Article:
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 Post subject: Zeiss Jena LgOG1
PostPosted: Thu Jun 13, 2019 10:18 pm 
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Posts: 7
My Zeiss Jena LgOG1
(Myself new to microscopy)

The microscope had an earlier life at an educational institution in Oranienburg, Germany as number 7. Then somehow ended up at a german fleamarket, brought out of Germany and after some time placed on the online market and subsequently brought to my doorstep.

Have most likely had a quiet life, not many scratches. Movable above the square mechanical stage but mostly static below. Solidified oil/grease.
Seems like someone has used to much force on one of the delicate screws controlling the square mechanical stage. Time will show.

No sooner than just becoming a member MicroBob were there providing valuable help and documentation for solving the 'solidified' problem. Much appreciated.

Attachment:
File comment: As received
Zeiss Jena LgOG1.jpg
Zeiss Jena LgOG1.jpg [ 32.48 KiB | Viewed 513 times ]


It came in a cabinet:

Attachment:
File comment: LgOG1 Cabinet
LgOG1 Cabinet.jpg
LgOG1 Cabinet.jpg [ 40.1 KiB | Viewed 513 times ]

Wonder what equipment the two installed 'holders' left and upper right were ment for?

Attachment:
File comment: LgOG1 Cabinet loose lock part
LgOG1 Cabinet loose lock part..jpg
LgOG1 Cabinet loose lock part..jpg [ 15.87 KiB | Viewed 513 times ]

Wonder what the missing key looked like? I should try to get/make a new one!

Attachment:
File comment: LgOG1 Huygenian eyepieces
LgOG1 Huygenian eyepieces.jpg
LgOG1 Huygenian eyepieces.jpg [ 54.72 KiB | Viewed 513 times ]

Attachment:
File comment: LgOG1 Tools
LgOG1 Tools.jpg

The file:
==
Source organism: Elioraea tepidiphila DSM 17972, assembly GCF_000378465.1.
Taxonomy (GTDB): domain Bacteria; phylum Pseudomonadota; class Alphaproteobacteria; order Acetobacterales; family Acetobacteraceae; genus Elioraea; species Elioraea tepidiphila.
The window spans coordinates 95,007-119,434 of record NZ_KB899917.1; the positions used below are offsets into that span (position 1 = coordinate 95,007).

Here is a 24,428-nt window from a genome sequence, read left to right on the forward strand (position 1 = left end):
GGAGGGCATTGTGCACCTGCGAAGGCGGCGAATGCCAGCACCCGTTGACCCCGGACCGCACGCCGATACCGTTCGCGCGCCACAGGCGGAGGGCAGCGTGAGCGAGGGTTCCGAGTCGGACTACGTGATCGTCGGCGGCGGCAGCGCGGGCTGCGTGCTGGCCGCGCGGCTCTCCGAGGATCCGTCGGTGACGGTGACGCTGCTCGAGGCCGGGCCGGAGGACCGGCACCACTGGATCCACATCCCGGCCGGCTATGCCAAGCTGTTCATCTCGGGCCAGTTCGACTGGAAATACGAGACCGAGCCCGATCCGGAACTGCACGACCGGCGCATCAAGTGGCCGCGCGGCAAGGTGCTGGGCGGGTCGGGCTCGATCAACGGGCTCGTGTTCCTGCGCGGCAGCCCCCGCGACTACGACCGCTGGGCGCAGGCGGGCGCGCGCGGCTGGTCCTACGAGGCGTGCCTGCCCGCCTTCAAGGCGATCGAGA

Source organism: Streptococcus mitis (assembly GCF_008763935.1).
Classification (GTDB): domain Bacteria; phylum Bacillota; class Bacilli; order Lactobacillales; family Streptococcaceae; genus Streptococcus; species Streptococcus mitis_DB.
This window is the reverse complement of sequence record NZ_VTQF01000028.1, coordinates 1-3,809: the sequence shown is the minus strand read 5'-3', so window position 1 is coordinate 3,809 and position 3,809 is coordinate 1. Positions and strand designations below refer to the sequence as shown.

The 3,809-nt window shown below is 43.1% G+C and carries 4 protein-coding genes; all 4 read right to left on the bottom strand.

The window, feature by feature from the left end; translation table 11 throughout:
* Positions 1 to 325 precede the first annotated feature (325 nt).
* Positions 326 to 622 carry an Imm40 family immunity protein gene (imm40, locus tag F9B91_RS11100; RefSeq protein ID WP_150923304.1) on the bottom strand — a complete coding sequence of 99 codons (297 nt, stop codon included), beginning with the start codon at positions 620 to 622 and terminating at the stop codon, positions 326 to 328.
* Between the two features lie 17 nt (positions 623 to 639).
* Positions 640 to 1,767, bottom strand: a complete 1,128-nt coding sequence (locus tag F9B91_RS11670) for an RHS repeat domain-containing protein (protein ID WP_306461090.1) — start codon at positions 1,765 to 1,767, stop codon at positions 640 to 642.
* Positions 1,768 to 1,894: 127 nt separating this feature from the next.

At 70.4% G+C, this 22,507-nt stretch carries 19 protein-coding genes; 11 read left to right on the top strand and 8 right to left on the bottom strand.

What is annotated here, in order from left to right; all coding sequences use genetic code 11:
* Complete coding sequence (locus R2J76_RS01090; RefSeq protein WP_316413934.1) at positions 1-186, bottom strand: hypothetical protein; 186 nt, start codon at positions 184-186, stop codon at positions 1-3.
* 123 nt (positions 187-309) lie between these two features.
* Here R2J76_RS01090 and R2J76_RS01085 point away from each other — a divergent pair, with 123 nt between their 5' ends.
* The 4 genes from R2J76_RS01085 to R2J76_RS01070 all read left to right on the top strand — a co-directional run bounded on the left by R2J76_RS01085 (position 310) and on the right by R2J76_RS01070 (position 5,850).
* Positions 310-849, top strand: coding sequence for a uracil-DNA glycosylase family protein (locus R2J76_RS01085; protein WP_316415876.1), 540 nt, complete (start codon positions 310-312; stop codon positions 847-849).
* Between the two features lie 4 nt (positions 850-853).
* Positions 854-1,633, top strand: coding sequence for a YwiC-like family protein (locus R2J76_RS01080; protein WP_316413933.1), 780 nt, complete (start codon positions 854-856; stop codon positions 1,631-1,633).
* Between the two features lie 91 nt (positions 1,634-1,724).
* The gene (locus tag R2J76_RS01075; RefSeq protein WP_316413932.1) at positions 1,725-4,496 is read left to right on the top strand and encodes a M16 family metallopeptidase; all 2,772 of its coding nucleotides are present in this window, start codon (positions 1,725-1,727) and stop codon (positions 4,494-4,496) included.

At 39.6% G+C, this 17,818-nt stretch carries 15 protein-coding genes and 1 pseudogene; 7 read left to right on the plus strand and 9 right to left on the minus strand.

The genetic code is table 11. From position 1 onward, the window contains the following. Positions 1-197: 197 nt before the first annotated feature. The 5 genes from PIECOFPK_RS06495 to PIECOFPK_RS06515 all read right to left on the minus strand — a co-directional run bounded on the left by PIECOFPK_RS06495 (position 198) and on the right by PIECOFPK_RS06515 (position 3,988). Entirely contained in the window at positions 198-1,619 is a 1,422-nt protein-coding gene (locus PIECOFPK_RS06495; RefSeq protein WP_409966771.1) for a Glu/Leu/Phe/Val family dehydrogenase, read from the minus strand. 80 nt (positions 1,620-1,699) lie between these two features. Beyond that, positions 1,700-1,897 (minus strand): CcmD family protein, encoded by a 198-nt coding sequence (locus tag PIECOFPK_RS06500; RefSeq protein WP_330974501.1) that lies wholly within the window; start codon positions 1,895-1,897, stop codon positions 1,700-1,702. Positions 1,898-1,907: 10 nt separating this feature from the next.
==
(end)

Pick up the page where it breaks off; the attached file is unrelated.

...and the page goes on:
LgOG1 Tools.jpg [ 36.17 KiB | Viewed 513 times ]

Where to use the four small Tools at the right?
Where and how to use the "stützplatte"?
I know how to use the distance part for the light system but are in need of the light source itself, (probably from the german ebay).

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 Post subject: Re: Zeiss Jena LgOG1
PostPosted: Fri Jun 14, 2019 6:52 am 
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Posts: 973
Hi Armann,
you've got a very nice microscope there! That box is quite luxuriously made and wasn't cheap when new. Zeiss had from early on an own cabinet shop for these boxes and for crating for shipping.
The very first microscope from Zeiss was sold in 1846 to Hermann Schacht, Hamburg, so the products were sold in a wide area from the beginning on. "Germany" was an assembly of small states at this time with borders to cross and a long travel over bumpy roads.

About these tools I'm not completely sure. The box looks more like one for the bigger Lumipan or NG or NF.
The sheet metal tools are probably to adjust tension on the condenser adjustment or to change condenser holders on the research models. The slender tool will have been used for adjustments on a condenser, probably for phase contrast.

Right now I have little access to my micro stuff, but I try to remeber and look for a key for the box and post a picture with scale. This will have been a very simple shape.

Bob


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 Post subject: Re: Zeiss Jena LgOG1
PostPosted: Fri Jun 14, 2019 8:41 pm 
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Posts: 1105
Location: NorthWest England
Having failed to OCR the image of the Stützplatte
Attachment:
IMG_3059.JPG
IMG_3059.JPG [ 16.23 KiB | Viewed 455 times ]

We [thanks for your help, MrsG.] transcribed it as best we could.

Loosely translated, it reads: